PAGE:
Patrick Kowalzick wrote:

Dear Steven,

I am a little bit scared not to answer your question, and then I will get

a harsh response.

Did you think about something like this (avoiding your problem)?

template <typename T, size_t dim>

struct IDM

{

static size_t size1() { return dim; }

static size_t size2() { return dim; }

T operator[](const size_t & index1, const size_t & index2) const

{

// range checking if needed

if (index1 == index2) return 1;

else return 0;

}

};

Yes. I thought about it. I even wrote the code, and then realized it won't

serve my purposes. I can't pass it as an array, and I'm not sure it will

have the same performance as using an actual array. I did come up with /a/

solution. It's not my idea of elegant, but it seems to work.

Java has something called static member initialization blocks which allow

you to execute code the first time a class is loaded. I don't know if that

could be added to C++, but it sure is nice. Then again, I don't believ you

can make the members of a Java array constant. If you can access the array,

you can modify it.

This is not a finished product, just a rough draft:

/************************************************** *************************

* Copyright (C) 2004 by Steven T. Hatton *

*

ha*****@globalsymmetry.com *

* *

* This program is free software; you can redistribute it and/or modify *

* it under the terms of the GNU General Public License as published by *

* the Free Software Foundation; either version 2 of the License, or *

* (at your option) any later version. *

* *

* This program is distributed in the hope that it will be useful, *

* but WITHOUT ANY WARRANTY; without even the implied warranty of *

* MERCHANTABILITY or FITNESS FOR A PARTICULAR PURPOSE. See the *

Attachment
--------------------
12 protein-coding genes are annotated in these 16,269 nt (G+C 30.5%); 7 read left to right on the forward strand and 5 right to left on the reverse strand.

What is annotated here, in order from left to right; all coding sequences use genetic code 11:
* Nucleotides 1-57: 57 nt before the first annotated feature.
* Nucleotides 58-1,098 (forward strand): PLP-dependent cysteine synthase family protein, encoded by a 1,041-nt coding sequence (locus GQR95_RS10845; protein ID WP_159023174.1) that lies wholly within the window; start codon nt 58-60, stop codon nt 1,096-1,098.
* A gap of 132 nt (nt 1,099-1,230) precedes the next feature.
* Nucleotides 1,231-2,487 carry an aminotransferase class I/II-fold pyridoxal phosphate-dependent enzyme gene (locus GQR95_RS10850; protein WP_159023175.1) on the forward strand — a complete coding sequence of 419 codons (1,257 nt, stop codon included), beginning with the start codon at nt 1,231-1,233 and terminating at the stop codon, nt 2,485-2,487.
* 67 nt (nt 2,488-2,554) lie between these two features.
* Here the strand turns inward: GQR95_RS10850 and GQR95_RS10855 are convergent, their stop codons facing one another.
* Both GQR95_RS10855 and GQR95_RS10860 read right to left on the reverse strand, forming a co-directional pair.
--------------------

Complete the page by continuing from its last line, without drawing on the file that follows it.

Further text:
* GNU General Public License for more details. *

* *

* You should have received a copy of the GNU General Public License *

* along with this program; if not, write to the *

* Free Software Foundation, Inc., *

* 59 Temple Place - Suite 330, Boston, MA 02111-1307, USA. *

************************************************** *************************/

#ifndef TENSOR_HH

#define TENSOR_HH

#include "sth/util/Printable_IF.hh" // ABC: print() and operator<<(&ostream)

#include "vmath_impl.hh" // namespace_name

namespace sth{

namespace vmath{

namespace {

using sth::util::Printable_IF;

using std::string;

using std::ostream;

}

template <typename T, unsigned ORDER>

class IDM{

T _m[ORDER][ORDER];

public:

typedef const T (&ref)[ORDER][ORDER];

IDM()

:ID(_m)

{

for(unsigned i = 0; i < ORDER; i++)

{

for(unsigned j = 0; j < ORDER; j++)

{

_m[i][j] = i == j ? T(1): T(0);

}

}

}

ref ID;

};

template<typename T, unsigned RANK, unsigned ORDER>

class Tensor: public Printable_IF {

public:

typedef const T (&ref)[ORDER][ORDER];

static const string class_name;

static const unsigned _RANK = RANK;

static const unsigned _ORDER = ORDER;

Tensor()

{}

virtual ostream& print(ostream& out) const;

protected:

static const ref _ID;

static const IDM<T, ORDER> _IDM;

};

template<typename T, unsigned RANK, unsigned ORDER>

const string Tensor<T, RANK, ORDER>::class_name = "Tensor<T,RANK,

ORDER>";

template<typename T, unsigned RANK, unsigned ORDER>

const IDM<T, ORDER> Tensor<T, RANK, ORDER>::_IDM = IDM<T, ORDER>();

template<typename T, unsigned RANK, unsigned ORDER>

const T (&Tensor<T, RANK, ORDER>::_ID)[ORDER][ORDER] = Tensor<T, RANK,

ORDER>::_IDM.ID;

template<typename T, unsigned RANK, unsigned ORDER>

ostream& Tensor<T, RANK, ORDER>::print(ostream& out) const

{

return out << namespace_name << "::" << class_name << "\n";

}

}

}

#endif

--

"If our hypothesis is about anything and not about some one or more

particular things, then our deductions constitute mathematics. Thus

mathematics may be defined as the subject in which we never know what we

are talking about, nor whether what we are saying is true." - Bertrand

Russell